AMD has achieved the best position in the PC processor market for years, if not the best in its history. Its presence in the OEM market is bigger than ever and this affects the next processors that are going to be launched this year, where all the launches are based on the OEM market except the one we expect by the end of the year.
Zen 3: on the next versions of AMD processors
The Zen 3 architecture is AMD’s backbone in terms of processors for 2021, but as you may already know, it comes in two different variations:
- The Vermeer variant is based on a processor composed of chiplets where 8 Zen 3 cores are grouped around 32 MB of L3 cache. The different cores and their three levels of cache constitute what is a CCD chip, which is an independent chip from the IOD. Which integrates all the circuits for communication with memory and peripherals.
- The Cézanne variant does this in the form of an SoC and therefore a monolithic chip, the cores are of Zen 3 architecture, but its third level cache is only 16 MB. The fact that the components are not not separated by chips compensates for the lower amount of L3 cache of these processors, which, because they are designed for much lower power consumption, achieve lower clock speeds.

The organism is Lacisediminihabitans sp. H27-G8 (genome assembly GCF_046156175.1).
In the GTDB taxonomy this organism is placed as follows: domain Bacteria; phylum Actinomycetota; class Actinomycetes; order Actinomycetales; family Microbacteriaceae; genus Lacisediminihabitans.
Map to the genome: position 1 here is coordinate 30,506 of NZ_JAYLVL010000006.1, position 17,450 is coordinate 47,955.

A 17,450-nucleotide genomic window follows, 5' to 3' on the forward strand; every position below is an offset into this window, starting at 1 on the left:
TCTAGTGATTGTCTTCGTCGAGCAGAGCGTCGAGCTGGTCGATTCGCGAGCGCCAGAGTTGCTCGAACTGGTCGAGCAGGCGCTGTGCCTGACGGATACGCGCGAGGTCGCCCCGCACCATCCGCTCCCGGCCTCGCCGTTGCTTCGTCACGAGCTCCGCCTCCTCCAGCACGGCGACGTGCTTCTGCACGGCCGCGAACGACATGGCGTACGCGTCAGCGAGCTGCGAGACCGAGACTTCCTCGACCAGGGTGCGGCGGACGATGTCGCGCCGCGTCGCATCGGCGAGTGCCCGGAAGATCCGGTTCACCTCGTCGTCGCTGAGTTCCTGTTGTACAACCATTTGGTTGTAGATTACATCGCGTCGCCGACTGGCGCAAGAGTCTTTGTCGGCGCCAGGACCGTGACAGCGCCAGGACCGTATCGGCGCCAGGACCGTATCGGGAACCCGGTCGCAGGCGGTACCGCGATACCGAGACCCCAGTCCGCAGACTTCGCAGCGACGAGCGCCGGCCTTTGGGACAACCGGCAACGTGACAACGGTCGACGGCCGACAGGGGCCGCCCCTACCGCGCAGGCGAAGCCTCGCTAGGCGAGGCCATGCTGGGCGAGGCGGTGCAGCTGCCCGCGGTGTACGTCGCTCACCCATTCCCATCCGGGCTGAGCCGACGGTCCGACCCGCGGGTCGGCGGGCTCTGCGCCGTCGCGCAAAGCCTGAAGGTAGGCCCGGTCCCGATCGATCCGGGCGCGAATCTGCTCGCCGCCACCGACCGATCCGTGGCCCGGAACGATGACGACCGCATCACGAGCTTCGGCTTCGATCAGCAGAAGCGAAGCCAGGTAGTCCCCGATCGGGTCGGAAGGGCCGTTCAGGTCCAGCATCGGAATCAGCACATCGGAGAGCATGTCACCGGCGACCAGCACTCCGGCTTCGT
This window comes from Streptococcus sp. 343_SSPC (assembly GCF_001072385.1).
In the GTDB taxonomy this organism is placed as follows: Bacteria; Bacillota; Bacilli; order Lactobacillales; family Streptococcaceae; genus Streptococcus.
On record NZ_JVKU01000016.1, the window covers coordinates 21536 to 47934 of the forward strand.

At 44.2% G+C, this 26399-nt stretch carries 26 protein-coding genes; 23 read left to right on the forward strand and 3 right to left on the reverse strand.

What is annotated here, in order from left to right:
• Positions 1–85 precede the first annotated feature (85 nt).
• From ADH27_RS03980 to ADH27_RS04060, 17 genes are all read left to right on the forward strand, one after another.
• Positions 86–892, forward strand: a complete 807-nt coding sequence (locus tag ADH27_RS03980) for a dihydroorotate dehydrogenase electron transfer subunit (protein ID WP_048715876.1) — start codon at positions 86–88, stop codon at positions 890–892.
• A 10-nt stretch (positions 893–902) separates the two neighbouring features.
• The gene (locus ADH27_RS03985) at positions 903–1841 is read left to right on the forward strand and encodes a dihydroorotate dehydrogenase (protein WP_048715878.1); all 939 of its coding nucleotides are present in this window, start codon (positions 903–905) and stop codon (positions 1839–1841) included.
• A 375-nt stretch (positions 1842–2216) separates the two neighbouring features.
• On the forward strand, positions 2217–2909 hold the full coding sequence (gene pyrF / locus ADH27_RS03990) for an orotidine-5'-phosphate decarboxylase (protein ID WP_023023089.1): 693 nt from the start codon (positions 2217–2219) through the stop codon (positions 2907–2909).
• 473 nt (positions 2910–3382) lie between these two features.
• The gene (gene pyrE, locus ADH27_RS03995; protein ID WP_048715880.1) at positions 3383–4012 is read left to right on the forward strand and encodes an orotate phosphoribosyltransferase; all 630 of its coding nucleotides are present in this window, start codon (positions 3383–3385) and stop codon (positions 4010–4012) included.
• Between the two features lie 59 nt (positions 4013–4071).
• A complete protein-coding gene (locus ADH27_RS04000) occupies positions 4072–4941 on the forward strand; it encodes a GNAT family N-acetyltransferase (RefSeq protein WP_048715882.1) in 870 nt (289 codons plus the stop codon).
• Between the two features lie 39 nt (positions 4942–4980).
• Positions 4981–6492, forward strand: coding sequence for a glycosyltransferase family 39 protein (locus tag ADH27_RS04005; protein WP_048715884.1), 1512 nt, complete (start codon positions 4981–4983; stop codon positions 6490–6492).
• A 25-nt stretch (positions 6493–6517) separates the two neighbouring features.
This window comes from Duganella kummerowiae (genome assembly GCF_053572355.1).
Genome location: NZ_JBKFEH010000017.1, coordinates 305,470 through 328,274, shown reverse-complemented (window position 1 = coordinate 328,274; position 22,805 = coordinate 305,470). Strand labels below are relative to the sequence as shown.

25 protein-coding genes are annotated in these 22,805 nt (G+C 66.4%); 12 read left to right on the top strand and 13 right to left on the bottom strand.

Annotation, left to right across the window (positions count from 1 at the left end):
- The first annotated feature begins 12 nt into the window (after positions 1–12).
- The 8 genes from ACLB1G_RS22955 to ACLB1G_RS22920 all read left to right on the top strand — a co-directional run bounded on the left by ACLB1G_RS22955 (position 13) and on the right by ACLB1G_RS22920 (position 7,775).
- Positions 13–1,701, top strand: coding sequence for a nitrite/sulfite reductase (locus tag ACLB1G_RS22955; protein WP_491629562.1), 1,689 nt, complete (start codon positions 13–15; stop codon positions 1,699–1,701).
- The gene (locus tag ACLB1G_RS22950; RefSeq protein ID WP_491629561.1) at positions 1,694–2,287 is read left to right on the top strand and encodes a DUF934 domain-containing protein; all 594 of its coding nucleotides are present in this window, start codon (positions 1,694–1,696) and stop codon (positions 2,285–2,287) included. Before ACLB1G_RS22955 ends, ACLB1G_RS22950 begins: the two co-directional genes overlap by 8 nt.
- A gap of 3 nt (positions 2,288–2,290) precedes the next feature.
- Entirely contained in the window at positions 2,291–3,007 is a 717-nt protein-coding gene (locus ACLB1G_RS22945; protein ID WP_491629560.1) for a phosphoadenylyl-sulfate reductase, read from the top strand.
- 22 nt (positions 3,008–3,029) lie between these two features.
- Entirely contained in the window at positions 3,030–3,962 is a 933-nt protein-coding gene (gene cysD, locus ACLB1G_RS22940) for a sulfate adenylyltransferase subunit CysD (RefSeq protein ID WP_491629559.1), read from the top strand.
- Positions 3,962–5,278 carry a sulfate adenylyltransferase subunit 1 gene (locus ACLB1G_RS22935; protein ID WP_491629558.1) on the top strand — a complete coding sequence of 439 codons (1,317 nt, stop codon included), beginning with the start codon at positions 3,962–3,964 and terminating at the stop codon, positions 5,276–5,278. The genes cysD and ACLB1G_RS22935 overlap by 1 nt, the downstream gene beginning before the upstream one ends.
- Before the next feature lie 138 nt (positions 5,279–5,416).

Cézanne’s big advantage over Vermeer is the fact that he can integrate a GPU inside, which Vermeer cannot. The big disadvantage of Cézanne? There is no configuration of more than 8 cores.
AMD Ryzen 5000G
AMD’s first line of upcoming processor versions is the Ryzen 5000 SoC, which are desktop versions of the Cezanne variant, will be released exclusively for the OEM market and therefore will not be available for custom PC mounting. The difference with the laptop versions, also based on Cezanne, is that they are not soldered-in processors or that use a laptop socket, but they use the AM4 socket like the rest of AMD’s desktop processors.
Due to having integrated graphics, AMD Vega, these processors will be adopted by the low range, since this allows computer manufacturers to avoid installing a conventional graphics card. Either when mounting a laptop or a desktop computer.
New AMD Ryzen 5000